Album Review: Conner Youngblood champions electro-folk with Cheyenne

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Connor Youngblood, Cheyenne

Boasting one of the freshest sounds in modern music, Dallas’ Conner Youngblood earns his place as a rising star. Blending folk, R&B and electronica seamlessly, his unique talent was immediately apparent on his 2013 EP Make Me Faster. Riding the success of that record’s hit track, “The Warpath,” along with a number of successful singles, Youngblood’s debut album has finally arrived. A stunning ode to nature featuring dazzling arrangements and elegant vocals, Cheyenne is an electro-folk triumph.

Conner Youngblood
Aug. 17

On the album-opening title track, Youngblood introduces listeners to his silky voice. Backed by a simple acoustic guitar and blaring horns, he lays the foundation for the album’s sonics with a haunting introduction. Toward the end of the song, Youngblood demonstrates his knack for unique vocal arrangements, layering his vocals to create ethereal harmonies. Youngblood is exceptional in his ability to use his voice as an instrument, allowing his hums and cries to seep into the fabric of his organic and primal soundscapes.

This is exemplified further on “The Birds of Finland,” a sprawling epic made for mornings by the sea and nights under the stars. The song’s mesmerizing introduction features a host of strangely beautiful sounds, from angelic harp refrains to a variety of live percussion, all a testament to Youngblood’s talent as a sound engineer. Recalling Sigur Rós, immersive arrangements work as tributes to natural beauty. Even more impressive is Youngblood’s willingness to remain vulnerable in front of these wondrous backdrops.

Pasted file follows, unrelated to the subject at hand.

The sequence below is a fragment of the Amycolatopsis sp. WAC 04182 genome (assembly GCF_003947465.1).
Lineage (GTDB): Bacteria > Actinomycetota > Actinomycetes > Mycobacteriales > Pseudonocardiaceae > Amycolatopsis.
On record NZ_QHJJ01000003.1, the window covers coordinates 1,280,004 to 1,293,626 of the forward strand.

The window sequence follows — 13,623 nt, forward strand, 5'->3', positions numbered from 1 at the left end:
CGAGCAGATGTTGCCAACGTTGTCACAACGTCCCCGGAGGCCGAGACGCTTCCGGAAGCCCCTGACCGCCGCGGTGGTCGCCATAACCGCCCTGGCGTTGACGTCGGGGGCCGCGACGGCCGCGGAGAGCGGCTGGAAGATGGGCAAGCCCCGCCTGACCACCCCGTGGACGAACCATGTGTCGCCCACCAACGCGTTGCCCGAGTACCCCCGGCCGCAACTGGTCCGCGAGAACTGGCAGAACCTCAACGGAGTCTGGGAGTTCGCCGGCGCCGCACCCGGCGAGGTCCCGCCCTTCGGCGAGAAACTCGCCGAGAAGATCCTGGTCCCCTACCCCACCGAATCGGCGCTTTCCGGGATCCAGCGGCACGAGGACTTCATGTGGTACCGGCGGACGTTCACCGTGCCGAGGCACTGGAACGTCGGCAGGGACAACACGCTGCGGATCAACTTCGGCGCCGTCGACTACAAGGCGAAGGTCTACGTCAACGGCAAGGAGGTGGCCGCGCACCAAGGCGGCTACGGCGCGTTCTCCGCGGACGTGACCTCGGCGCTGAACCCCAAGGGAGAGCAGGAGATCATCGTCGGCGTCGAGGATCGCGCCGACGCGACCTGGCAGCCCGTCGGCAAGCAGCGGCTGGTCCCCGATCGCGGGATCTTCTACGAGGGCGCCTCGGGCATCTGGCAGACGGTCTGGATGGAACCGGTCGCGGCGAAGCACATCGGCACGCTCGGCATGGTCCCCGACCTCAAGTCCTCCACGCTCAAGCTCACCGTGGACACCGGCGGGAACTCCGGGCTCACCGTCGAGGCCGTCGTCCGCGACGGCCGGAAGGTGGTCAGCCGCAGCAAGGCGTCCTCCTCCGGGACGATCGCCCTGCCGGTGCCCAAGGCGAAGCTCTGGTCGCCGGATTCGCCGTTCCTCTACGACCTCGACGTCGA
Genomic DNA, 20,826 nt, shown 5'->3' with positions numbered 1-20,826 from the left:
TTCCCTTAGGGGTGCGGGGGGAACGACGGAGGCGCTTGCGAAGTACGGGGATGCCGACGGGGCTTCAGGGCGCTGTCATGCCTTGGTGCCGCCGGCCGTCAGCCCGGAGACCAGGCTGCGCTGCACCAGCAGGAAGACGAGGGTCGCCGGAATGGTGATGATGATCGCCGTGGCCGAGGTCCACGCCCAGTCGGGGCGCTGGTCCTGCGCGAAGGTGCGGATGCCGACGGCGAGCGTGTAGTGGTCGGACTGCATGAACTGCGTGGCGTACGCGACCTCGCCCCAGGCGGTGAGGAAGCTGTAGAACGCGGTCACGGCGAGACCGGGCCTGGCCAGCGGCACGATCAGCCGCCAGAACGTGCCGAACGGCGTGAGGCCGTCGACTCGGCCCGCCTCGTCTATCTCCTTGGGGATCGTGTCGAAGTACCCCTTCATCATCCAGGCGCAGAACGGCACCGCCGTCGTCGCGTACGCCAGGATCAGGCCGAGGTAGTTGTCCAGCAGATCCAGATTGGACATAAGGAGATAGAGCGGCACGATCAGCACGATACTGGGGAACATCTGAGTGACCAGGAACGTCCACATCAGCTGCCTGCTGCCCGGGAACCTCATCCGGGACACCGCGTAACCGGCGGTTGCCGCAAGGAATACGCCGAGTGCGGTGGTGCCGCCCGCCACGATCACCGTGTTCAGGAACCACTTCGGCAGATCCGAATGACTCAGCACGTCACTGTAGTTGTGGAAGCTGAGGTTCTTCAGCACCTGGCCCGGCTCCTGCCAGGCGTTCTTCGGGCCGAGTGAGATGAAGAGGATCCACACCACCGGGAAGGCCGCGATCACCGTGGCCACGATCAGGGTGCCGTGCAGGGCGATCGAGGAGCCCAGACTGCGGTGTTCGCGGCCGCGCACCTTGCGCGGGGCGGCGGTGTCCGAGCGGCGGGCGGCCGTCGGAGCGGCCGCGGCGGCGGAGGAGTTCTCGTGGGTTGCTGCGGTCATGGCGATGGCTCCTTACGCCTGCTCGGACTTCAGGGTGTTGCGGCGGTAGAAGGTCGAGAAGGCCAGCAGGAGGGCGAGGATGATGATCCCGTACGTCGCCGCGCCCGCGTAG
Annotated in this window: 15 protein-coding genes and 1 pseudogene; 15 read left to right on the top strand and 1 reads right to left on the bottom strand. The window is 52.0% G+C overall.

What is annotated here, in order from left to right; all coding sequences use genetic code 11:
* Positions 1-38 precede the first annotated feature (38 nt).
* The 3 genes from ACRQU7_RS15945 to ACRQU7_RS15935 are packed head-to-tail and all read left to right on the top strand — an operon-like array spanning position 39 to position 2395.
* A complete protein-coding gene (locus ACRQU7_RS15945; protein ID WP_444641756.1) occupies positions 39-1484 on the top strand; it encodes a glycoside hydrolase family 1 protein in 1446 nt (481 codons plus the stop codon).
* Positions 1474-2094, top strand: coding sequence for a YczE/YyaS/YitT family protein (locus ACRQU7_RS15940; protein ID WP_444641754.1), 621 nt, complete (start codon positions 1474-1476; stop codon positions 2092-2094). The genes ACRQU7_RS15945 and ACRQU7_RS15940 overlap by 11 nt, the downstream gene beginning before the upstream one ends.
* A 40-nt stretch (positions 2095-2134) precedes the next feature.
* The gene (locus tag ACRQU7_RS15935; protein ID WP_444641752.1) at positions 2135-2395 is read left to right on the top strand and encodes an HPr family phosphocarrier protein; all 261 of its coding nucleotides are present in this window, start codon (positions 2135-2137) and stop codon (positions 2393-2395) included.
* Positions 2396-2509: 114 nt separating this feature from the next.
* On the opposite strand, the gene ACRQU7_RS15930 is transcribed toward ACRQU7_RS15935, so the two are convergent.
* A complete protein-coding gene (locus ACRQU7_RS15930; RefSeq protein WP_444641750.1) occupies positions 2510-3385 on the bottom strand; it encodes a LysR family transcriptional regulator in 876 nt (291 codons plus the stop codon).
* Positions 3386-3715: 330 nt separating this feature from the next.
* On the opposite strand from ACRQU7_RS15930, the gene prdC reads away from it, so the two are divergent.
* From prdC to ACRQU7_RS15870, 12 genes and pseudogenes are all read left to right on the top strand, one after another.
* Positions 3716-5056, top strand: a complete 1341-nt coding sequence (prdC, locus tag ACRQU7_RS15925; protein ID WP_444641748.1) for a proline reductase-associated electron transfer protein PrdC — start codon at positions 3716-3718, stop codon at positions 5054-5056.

Tracks like “My Brother’s Brother” reveal Youngblood’s intention to use his sonic environment not only for grandiose depictions of the natural world, but also as vehicles for self-reflection. On the track, sparse instrumentation with little more than an acoustic guitar accompanies vocals tinged with regret, as Youngblood croons, “Though I left your heart on fire, I left it just the same.” This expression overflowing from a past relationship reveals his lack of certainty in the decisions he makes. Throughout the album is a subtle yearning, as Conner Youngblood wonders where he fits into the natural order he deftly depicts, hoping to find real purpose.

However, these musings are never melodramatic or overbearing. Instead, this vulnerability empowers as a part of Youngblood’s gorgeous vision of an awe-inspiring, imperfect earth. This vision never ceases to impress and inspire, as he continues to shift musical styles towards the album’s close. “Sulphur Springs” sees Youngblood channeling Age of Adz-era Sufjan Stevens, as heavily Auto-Tuned vocals layer over a hard-hitting electronic beat. Amazingly, the electronic production of this song and others on Cheyenne never seems artificial. Instead, Conner Youngblood proves an uncanny ability to blur the lines between electronic and acoustic, making produced beats feel real and grounded.

Closing track “Yellowknife” adds yet another dimension to Youngblood’s sound. Things begin unassumingly, as his voice shifts and modulates over a familiar folk riff. However, jangly guitars and spacey synths soon arrive, creating an entirely different aura that would feel at home on a Slowdive or Cocteau Twins record. Perhaps this new sound should come as no surprise, given Youngblood’s apparent comfort with complex, atmospheric ambiance. The song builds to a satisfying conclusion as his voice gradually blends into the beat, disappearing into the album’s vivid world.

While at times thematically vague and lyrically simple, Cheyenne is a collection of sounds and experiences designed to immerse and inspire. Youngblood has created a series of vignettes, each beautiful and unique, to give the listener a diverse and magical place to return to time and time again.

Follow writer Matthew Eaton at

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